IPv6 and the RIPE Database
The RIPE Database server supports IPv6 Whois queries. Client software that supports IPv6 is available for use.
You can query the RIPE Database using a IPv6-enabled Whois client. If your system does not already have one, you can download the RIPE Whois Client here.
You can query the RIPE Database at the IPv6 address specified in the DNS for whois.ripe.net.
The RIPE Database currently uses an IPv6-to-IPv4 proxy for IPv6 queries.
Rationale for Proxy
The RIPE Database server uses IPv4 addresses for a number of purposes:
- To identify the computer to which contact data, i.e. person or role objects, has been sent and limit the amount of such data sent. Contact data count for an IP address increases by lookups and decays over time. The number of objects can be varied by IP.
- Other access controls, e.g. web proxy access.
- Number of connections from a single IP to increase our resistance to denial of service attacks.
RFC 3177 recommends a /48 allocation for the general case. This means End Users will have 280 possible addresses to assign. Even in cases where a user gets a /64, they will still have a huge amount of addresses. A malicious attacker or buggy client could either bypass all privacy restrictions or consume all available memory on our machine (e.g. by filling our tracking table).
A way to avoid problems may be to track users at the /48 boundary. However, this would be unfair to a class of users who share a /48 with thousands of other hosts, such as at a university. Using a /64 is better but does not really solve this problem.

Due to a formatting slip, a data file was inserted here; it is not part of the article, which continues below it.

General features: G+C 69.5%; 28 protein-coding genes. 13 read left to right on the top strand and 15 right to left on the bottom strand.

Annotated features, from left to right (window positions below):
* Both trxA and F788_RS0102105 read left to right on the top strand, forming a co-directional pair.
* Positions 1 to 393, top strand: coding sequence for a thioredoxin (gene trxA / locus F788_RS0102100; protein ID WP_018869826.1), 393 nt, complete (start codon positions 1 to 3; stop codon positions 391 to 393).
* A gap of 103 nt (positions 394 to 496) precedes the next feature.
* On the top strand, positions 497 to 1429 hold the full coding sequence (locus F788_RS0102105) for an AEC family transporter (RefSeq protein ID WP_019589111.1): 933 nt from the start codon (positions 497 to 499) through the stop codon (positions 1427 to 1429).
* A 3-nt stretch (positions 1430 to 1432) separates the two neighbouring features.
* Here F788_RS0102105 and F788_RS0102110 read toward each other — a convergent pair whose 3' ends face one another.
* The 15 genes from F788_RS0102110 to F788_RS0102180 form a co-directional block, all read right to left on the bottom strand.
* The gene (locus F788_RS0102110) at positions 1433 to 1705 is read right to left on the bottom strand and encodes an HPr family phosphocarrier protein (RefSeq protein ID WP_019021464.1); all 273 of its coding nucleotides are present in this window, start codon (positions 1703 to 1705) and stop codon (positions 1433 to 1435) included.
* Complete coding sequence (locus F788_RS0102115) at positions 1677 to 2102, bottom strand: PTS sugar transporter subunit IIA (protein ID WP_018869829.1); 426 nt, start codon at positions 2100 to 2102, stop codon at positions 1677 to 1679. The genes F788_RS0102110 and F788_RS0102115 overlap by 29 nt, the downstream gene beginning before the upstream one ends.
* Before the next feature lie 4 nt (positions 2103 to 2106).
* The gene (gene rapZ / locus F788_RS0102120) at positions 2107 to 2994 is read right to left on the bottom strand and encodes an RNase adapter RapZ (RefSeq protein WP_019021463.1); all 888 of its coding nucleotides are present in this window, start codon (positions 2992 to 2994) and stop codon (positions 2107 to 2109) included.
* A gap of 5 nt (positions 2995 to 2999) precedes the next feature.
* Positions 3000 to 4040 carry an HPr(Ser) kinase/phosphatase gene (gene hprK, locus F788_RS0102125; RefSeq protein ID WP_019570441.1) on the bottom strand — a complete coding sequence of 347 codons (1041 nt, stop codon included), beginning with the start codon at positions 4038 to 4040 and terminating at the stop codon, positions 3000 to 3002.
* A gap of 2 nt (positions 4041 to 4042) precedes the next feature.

The RIPE NCC is using a proxy to provide immediate connectivity for IPv6 users and track the access patterns of this service to gain operational experience.
Design of the Proxy
The proxy maps each unique IPv6 address to a unique private IPv4 address (as defined in RFC 1918). Unlike other IPv6-to-IPv4 proxies, the following apply:
- The proxy being built keeps the IPv6-to-IPv4 mapping permanently.
- The proxy uses existing IPv4 proxy mechanism to inform the server about the client address.
This allows the existing privacy restrictions to apply for IPv6 users. A limited form of other IP-based restrictions are also built into the proxy.
Differences from IPv4
IPv6 service uses the same syntax as the IPv4 service but with the following exception:
The current server does not support the use of IPv6 in objects in the database, e.g. to describe IPv6 routing policy in aut-num objects. An effort to extend the RPSL standard (as defined in RFC 2622) to include IPv6 and multicasting policies is underway. The RIPE NCC has agreed to implement a reference for the standard in both the server and the IRRToolSet. To participate in the work, please join the RPSLng Working Group.